Friday, April 27, 2012

7 Things Personal Trainers Do to Alienate Their Clients

1. Assume they know what the client needs
Not every 35 year old housewife and mother wants to lose weight and tone up, have a consultation process that really gets to the bottom of what the client is looking to achieve, also you should be talking 30% of the time and listening the other 70% of the time, people love to buy but they hate to be sold to.

2. Shoehorn the client into one way
Just because you are a super vegan who trains 6 times a week twice a day, it doesn't mean this is right for the client. This is why its called personal training, it needs to be personalised and you need to take into account their current fitness level, their current diet, their lifestyle, their professional life and their family life. You really need to take a wholistic view
3. Go on about their own workout
Doing this when unprompted can intimidate some clients, and more probably bore the rest, you are training them and they are paying you, keep the focus on your client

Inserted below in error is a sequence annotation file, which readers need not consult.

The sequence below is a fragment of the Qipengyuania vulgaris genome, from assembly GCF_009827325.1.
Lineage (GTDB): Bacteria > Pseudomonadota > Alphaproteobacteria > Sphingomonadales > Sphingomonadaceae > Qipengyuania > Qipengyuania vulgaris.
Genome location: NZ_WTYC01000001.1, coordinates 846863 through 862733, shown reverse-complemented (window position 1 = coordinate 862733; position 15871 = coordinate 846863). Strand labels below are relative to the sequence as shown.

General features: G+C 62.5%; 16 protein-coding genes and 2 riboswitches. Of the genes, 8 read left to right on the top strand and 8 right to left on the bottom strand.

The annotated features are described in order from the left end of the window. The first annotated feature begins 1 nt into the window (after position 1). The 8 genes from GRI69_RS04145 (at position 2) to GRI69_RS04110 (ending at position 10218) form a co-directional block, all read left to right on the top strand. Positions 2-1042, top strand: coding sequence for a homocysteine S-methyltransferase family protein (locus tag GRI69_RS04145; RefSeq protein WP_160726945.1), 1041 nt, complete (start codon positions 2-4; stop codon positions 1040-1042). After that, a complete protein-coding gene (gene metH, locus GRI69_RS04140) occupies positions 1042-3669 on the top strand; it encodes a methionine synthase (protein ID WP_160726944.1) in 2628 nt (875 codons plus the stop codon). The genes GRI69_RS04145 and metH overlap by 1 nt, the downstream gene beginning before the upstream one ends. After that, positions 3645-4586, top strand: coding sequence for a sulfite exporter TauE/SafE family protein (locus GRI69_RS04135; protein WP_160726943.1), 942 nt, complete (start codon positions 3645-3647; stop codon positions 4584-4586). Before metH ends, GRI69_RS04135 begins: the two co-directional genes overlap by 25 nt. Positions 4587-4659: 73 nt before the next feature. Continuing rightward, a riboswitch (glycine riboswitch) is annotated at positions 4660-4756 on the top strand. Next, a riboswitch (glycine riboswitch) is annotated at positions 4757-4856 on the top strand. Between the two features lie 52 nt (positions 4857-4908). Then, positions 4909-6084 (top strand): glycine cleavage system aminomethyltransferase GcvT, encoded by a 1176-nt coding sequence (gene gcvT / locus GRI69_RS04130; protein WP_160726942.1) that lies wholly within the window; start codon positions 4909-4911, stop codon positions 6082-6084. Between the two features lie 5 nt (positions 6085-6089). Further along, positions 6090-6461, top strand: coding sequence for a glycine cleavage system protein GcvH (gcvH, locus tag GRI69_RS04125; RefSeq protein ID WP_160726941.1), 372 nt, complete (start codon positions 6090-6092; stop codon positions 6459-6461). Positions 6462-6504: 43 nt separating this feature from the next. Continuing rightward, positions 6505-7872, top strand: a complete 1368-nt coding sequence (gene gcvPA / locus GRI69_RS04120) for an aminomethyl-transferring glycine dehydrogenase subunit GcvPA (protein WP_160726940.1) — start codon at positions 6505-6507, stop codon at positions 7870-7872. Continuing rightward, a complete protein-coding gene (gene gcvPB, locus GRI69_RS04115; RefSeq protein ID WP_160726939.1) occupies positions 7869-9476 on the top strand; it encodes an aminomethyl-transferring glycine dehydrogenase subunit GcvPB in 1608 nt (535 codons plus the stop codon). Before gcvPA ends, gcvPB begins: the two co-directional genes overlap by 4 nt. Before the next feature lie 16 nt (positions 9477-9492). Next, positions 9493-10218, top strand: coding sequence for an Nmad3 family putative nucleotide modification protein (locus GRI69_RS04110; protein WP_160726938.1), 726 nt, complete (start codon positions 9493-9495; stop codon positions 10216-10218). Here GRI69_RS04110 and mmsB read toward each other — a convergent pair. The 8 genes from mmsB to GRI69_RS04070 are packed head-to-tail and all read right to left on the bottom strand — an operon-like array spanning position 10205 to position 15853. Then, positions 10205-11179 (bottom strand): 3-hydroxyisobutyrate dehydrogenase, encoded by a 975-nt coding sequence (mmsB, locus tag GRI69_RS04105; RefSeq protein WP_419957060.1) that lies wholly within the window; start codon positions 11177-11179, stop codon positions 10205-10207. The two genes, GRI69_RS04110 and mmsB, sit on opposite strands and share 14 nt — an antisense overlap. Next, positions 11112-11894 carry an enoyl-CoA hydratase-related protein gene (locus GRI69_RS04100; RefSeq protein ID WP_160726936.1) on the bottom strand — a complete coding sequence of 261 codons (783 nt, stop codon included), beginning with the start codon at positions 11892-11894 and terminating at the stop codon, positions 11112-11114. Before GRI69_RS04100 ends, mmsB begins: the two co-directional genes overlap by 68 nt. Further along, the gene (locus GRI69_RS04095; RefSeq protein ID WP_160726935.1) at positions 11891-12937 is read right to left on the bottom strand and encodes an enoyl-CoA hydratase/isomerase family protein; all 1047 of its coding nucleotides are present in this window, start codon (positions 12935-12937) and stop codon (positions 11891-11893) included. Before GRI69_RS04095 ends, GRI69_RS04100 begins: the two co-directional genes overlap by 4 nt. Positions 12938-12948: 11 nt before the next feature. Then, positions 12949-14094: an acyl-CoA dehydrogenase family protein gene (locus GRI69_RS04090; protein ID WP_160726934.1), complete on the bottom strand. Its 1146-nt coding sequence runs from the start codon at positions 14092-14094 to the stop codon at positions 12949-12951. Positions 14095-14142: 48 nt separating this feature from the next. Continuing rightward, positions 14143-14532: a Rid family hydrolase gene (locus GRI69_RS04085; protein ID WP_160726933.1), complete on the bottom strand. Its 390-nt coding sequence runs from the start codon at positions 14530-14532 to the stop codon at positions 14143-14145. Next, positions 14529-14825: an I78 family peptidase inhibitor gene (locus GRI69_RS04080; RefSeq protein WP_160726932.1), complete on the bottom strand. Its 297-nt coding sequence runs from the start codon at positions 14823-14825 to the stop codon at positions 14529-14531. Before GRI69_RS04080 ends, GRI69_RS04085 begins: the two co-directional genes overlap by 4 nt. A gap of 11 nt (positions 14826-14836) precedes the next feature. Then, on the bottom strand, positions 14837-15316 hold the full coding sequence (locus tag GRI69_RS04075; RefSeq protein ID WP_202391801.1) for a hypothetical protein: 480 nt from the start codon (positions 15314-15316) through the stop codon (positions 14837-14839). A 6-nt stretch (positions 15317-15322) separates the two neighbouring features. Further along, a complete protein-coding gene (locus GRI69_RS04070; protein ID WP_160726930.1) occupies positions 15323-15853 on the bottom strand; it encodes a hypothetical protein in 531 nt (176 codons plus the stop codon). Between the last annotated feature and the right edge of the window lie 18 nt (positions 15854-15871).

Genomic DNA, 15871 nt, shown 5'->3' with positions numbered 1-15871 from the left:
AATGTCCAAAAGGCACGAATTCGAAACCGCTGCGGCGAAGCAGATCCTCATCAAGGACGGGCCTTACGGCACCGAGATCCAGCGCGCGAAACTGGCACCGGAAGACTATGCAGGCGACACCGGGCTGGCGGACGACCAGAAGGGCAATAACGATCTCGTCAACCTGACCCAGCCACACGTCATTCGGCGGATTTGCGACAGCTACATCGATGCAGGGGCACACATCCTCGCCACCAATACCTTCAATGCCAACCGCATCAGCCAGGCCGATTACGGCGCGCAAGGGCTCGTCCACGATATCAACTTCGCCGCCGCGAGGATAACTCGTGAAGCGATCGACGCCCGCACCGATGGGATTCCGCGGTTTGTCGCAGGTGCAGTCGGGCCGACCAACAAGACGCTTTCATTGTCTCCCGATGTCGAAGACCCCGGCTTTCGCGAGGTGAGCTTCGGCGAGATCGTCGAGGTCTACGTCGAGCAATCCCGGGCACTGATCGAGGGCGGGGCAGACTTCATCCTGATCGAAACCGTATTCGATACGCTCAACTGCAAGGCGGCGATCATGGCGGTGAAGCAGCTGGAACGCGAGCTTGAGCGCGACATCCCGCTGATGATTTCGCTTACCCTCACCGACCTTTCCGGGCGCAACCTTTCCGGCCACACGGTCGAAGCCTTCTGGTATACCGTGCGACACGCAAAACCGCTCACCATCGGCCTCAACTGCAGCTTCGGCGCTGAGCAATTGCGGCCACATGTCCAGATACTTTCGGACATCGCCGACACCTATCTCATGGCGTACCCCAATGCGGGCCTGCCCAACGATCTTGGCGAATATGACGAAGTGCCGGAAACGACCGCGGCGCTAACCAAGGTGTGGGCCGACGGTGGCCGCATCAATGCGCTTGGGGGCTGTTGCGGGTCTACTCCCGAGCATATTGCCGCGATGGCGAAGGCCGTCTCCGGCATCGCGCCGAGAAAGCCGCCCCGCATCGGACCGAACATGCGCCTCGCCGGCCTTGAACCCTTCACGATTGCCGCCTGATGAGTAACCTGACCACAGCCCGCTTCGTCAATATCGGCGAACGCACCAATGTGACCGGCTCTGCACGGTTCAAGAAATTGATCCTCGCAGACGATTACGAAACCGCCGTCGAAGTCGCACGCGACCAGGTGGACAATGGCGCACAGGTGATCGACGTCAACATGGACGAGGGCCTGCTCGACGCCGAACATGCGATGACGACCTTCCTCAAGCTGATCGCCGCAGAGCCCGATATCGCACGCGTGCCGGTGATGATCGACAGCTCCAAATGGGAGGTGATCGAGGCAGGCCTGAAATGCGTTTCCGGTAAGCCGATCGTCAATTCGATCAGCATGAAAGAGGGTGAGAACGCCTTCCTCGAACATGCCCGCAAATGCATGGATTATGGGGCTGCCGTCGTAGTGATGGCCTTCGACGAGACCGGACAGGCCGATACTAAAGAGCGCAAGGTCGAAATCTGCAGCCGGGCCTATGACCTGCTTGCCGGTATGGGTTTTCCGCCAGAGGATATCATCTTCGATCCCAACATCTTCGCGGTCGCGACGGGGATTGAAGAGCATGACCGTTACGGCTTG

4. Go on about the next charity bike ride that they are doing
I was at a business networking event once, paid good money to be there and there was another personal trainer there, while I used the business networking event to ask for leads and referrals, I got quite a few, the other personal trainer told everyone about his super bike ride, didn't get any referrals (or sponsors). Keep the focus on the things that matter
5. Use the words "never" and "always"
Easy way to back yourself in a corner is to use the above words, it should always depend on the situation, the clients goal and what resources you have to hand
6. Ridicule other trainers in the gym
Come on, have a bit of professional standard. How do you think that makes you look if you are talking down another fitness professional. If you are continually talking down someone else, you either want to be them, they are a threat to you or you are attracted to them! Maybe not! But you need to take a look at it if you are constantly talking someone down.
7. Ridicule diets and exercise systems
OK I do this to known and select people but generally it's not good practice. It's best to think that everything has a place somewhere for someone, you can have your opinions, just careful where you air them.

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